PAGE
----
‘Natural’, ‘organic’ and ‘chemical-free’ are terms often used to market everything from baby care and makeup to personal hygiene products.
But are they safer for babies, children and adults to use than traditional products made with laboratory, or synthetic ingredients?
Independent publishing company, Research Review invited a number of leading experts to examine both the phenomenon of ‘chemophobia’ (an irrational fear of chemicals) and consumers concerns around ingredients, labelling and regulations in baby and personal care products.
The research highlights the important considerations that parents should bear in mind when forking out for ‘natural’ or ‘organic’ products. One of which is that consumers are not aware that many natural ingredients have actually undergone far less extensive testing into their safety, and that there is very little regulation around use of the term ‘natural’.
Consumers shell out 2–5 times more for products that fall into the ‘naturals’ category – and it’s a booming industry. Between 2013 and 2015, consumers in Australia and New Zealand increased spend on natural or organic personal care products for babies by a whopping 64%.
Here, James Kennedy, one of the independent experts that consulted on the Research Review papers, explains everything you need to know about the safety and effectiveness of the products you’re buying and using on yourself and your family.
Q. What defines a ‘natural’ product?
“‘Natural’ is defined differently in different countries. Technically speaking, almost nothing is natural because human influence is now so pervasive. On product labels, ‘natural’ ranges from meaning ‘made from naturally-occurring ingredients’ to ‘having only minimal processing’ (Canada), or having no legal meaning at all. Consumers expect natural products to be milder and are expected to pay more for them – whereas this is not always the case.”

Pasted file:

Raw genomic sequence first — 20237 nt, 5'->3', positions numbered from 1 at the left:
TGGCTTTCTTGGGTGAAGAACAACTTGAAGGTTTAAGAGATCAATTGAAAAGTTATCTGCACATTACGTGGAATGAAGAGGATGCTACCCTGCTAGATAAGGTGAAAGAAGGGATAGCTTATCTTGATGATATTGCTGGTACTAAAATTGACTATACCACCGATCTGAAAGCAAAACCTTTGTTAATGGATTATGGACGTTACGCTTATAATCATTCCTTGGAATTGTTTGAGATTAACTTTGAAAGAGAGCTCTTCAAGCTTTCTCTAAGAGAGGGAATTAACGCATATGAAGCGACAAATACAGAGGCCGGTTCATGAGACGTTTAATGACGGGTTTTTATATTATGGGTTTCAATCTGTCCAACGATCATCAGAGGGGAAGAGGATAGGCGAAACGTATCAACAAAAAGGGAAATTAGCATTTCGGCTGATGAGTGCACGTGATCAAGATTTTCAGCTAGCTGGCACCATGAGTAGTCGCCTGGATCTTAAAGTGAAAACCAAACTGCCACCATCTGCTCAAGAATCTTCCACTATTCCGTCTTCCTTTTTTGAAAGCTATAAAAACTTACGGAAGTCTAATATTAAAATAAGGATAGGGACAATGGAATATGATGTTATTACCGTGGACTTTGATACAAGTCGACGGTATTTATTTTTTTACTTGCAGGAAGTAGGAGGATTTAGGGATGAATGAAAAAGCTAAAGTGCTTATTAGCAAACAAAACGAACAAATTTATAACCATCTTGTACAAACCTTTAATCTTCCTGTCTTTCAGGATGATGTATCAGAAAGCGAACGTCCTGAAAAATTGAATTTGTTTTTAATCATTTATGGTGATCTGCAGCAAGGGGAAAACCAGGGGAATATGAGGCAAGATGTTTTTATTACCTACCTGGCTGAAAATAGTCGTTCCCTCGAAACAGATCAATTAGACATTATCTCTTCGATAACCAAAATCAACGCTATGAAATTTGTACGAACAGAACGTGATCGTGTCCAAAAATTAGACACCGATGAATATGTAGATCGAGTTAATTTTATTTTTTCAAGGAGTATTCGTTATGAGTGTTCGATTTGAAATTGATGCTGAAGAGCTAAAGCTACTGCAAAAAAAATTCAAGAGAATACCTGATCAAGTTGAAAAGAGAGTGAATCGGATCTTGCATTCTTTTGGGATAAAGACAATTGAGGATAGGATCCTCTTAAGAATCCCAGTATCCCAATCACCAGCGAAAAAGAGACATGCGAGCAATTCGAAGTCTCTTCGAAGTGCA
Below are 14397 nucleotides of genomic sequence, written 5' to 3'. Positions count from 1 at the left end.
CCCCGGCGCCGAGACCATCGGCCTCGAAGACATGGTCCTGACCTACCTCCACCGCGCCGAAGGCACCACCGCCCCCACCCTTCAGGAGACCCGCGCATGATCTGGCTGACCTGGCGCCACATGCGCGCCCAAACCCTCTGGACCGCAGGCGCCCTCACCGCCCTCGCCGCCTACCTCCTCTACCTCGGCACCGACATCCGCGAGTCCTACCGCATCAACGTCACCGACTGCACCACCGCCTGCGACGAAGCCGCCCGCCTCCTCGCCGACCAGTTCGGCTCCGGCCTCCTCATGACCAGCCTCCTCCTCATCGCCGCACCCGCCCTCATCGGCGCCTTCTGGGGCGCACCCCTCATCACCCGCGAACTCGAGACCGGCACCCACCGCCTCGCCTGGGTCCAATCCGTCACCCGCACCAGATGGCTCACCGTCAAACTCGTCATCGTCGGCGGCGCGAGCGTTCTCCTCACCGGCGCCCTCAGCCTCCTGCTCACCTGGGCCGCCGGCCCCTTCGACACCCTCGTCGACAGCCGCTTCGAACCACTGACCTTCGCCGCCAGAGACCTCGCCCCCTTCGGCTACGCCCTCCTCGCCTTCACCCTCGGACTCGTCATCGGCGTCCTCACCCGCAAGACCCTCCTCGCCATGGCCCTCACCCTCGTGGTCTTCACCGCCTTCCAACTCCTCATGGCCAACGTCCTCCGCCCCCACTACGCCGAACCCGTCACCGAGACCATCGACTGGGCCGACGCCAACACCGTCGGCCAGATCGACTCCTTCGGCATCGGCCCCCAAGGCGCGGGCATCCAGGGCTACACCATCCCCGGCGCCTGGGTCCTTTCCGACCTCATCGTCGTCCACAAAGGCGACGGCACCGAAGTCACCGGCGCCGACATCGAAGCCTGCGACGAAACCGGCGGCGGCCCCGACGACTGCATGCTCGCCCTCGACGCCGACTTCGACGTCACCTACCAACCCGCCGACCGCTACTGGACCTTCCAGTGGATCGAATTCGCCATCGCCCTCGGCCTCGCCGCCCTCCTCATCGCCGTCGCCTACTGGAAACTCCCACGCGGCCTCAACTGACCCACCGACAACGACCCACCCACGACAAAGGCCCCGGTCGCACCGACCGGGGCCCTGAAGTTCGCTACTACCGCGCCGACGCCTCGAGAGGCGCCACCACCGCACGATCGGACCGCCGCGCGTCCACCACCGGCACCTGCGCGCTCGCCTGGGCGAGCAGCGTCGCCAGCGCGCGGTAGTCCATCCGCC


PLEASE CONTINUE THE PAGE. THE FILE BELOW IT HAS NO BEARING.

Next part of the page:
Q. What about ‘organic’ products?
“‘Organic’ certification is granted by various bodies in different countries. Broadly, farmers need to adhere to certain rules in order to have their produce eligible for ‘organic’ certification. These processes include not using agricultural chemicals on their farms that don’t occur in nature.”
Q. What are the issues around ‘natural’ and ‘organic’ labelled products?
“In many countries, ‘natural’ can be applied to almost anything. In Australia, for example, marketers can put ‘natural’ onto any product and sell it until it’s complained against and recalled by the ACCC. No checks exist before the product goes on the shelf. Natural products have undergone far less extensive testing than synthetic ones; are much more variable because their ingredients vary depending on the seasons, climate, weather and time of picking; and natural products are subject to much less regulation than synthetic ingredients.
“There’s a misunderstanding parents have that ‘natural’ = ‘good/safe/harmless’. This isn’t the case: many harmful things are natural, for example botulin, and many synthetic things are life-saving, such as EDTA.